Apple iPhone 5 pre-orders begin in China
An Apple store in Beijing
Chinese sellers have started accepting pre-orders for Apple's new iPhone 5.
Despite Apple remaining tight-lipped about the new generation iPhone, sellers on China's largest e-commerce platform Taobao, a unit of Alibaba Group, have mocked up pictures and purported technical specifications.
Some sellers are asking for a deposit of 1,000 yuan ($160) for the new phone, widely expected to be released sometime between August and October this year.
Sources have said the iPhone 5 would have a bigger screen than previous models, while Taiwanese media reported the phone's voice recognition software, Siri, would have more powerful functions.
One seller, "Dahai99888", who started accepting pre-orders this week, is asking for full payment upfront, at a cool 6,999 yuan ($1,100).
Taobao sellers that Reuters spoke with said they planned to buy the iPhone 5 in Hong Kong or the United States and then bring it to mainland China.
Apple products are often available in Hong Kong before they are released on the mainland.
The sellers could not promise a specific delivery time.
The pre-order activity comes despite the mystery around the iPhone 5 and highlights the intense demand for new Apple products in China.
Apple has not confirmed the specifications, details or price of the latest iPhone, but the internet rumour mill has been in overdrive, churning out photo renderings and pictures of purported iPhone 5 engineering samples and speculating endlessly on its technical specifications and functions.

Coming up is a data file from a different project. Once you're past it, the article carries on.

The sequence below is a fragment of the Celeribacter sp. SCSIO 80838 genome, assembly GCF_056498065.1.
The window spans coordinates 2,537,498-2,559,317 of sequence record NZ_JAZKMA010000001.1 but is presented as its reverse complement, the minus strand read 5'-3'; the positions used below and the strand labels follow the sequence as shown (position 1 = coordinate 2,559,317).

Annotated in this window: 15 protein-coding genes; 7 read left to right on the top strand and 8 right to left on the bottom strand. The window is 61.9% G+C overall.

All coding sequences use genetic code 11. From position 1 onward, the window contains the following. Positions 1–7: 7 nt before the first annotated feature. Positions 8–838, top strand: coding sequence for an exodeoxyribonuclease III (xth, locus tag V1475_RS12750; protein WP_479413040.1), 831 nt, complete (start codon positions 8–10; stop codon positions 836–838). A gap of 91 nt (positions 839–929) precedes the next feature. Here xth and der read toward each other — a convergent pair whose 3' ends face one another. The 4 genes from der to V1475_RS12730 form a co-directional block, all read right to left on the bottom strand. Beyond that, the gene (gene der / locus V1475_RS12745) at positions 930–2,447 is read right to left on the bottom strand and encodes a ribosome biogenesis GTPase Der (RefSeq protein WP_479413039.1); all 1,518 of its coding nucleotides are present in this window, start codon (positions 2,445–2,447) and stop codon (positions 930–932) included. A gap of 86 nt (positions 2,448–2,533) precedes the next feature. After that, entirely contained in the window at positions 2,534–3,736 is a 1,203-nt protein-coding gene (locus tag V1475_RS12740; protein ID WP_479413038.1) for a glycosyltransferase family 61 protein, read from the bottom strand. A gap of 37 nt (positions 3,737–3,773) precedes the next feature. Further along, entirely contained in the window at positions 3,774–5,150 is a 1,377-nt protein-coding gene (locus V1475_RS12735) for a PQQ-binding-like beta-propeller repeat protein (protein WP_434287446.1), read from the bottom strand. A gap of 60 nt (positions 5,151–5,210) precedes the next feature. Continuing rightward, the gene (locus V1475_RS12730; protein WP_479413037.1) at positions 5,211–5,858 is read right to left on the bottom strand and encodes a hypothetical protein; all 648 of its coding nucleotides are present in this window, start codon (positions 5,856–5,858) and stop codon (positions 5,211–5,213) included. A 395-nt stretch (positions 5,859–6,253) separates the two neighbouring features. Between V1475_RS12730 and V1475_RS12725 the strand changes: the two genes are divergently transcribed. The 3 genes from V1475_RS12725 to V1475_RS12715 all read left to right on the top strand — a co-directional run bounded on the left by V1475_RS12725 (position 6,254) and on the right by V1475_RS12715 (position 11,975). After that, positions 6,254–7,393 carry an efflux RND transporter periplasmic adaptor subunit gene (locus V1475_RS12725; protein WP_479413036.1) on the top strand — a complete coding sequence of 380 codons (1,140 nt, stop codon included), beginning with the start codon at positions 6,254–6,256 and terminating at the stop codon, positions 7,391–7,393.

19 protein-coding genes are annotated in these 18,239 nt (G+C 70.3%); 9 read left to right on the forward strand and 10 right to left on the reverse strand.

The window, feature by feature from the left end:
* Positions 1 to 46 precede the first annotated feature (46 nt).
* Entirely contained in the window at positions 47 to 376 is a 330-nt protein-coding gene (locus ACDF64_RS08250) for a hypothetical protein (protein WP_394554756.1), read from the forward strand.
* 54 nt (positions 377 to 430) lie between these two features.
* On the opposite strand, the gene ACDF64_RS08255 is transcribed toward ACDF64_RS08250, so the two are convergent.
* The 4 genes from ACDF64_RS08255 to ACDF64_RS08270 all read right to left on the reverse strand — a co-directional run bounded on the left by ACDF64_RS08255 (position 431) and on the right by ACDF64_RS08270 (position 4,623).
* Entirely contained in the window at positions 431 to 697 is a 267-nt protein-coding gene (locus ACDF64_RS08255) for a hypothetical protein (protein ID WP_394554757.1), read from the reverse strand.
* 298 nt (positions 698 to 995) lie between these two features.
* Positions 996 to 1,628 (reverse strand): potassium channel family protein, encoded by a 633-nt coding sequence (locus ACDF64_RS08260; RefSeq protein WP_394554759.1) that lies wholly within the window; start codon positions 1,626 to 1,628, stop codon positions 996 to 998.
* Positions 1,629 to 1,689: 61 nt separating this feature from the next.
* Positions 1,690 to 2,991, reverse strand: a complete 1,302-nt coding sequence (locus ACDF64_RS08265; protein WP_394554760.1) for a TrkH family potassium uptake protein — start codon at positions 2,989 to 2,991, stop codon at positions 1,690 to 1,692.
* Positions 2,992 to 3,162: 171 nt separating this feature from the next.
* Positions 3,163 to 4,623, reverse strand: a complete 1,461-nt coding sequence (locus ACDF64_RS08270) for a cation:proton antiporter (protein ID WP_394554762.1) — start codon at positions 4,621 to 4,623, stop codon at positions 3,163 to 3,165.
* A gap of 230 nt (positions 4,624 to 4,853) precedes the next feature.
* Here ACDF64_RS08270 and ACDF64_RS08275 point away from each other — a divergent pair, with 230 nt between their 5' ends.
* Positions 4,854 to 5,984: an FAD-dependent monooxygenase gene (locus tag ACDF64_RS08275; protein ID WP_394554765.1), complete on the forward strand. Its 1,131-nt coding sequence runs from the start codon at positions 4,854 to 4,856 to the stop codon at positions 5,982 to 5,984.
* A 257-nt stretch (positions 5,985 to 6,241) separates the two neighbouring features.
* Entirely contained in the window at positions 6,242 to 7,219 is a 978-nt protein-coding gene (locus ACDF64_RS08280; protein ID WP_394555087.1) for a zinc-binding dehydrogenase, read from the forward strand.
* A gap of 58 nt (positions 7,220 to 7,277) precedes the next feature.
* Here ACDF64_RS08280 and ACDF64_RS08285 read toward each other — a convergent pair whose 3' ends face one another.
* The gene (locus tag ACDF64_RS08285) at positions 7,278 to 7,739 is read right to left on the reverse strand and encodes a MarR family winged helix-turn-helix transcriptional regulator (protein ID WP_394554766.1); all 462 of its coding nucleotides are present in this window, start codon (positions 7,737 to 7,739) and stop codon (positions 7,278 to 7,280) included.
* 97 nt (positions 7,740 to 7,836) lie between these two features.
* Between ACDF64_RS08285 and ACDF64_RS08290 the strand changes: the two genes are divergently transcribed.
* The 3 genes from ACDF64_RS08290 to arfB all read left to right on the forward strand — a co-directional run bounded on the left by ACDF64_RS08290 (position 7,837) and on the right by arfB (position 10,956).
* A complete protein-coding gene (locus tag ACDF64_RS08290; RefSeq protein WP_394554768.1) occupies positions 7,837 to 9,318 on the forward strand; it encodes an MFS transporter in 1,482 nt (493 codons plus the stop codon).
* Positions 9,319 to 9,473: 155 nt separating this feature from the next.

Apple did not respond to requests for comment.
"Demand is high. Yesterday someone just bought two phones. Altogether we have about two dozen orders," said one seller on Taobao who went by the nickname Xiaoyu.
On Alibaba.com, the business-to-consumer platform of Alibaba Group, hard-shell cases and soft silicone cases for the iPhone 5 were peddled by sellers, most located in southern China.
The majority of cases indicate an elongated iPhone 5 with some showing an earphone jack located at the bottom.
One verified Alibaba.com seller Reuters spoke to "guaranteed" the cases were accurate, saying the company's boss received the dimensions from "certain channels".
Although it is hard to know whether the cases on Alibaba.com reflect the real deal, the sellers have been right before.
In early 2011, cases for the yet-to-be-launch iPad 2 appeared on Alibaba.com, showing accurately the placement for a rear-facing camera.
Demand for Apple products in China is so high that many consumers buy smuggled goods in order get them before the official China release.
Earlier this year scalpers queued overnight outside a Beijing store for the latest version of the iPhone 4, only to pelt the store with eggs after Apple decided against selling the phone there because of security concerns.
"It's not so easy to bring the phones from overseas, there's a limit to how many you can carry in. If we could bring in a few thousand that will be great!" said Xiaoyu.
One enterprising seller posted a list of 17 possible new iPhone 5 features and gave a percentage probability that they would be included in the new device.
For example, a biometric capability has a 20 per cent chance of being a feature on the iPhone 5, according to the seller.
Apple, which recently settled an iPad trademark lawsuit with a Shenzhen technology firm, said it would release its latest iPad in China on July 20.
Apple has five stores in mainland China and plans to open flagship stores in the major Chinese cities of Chengdu and Shenzhen, according to government officials.
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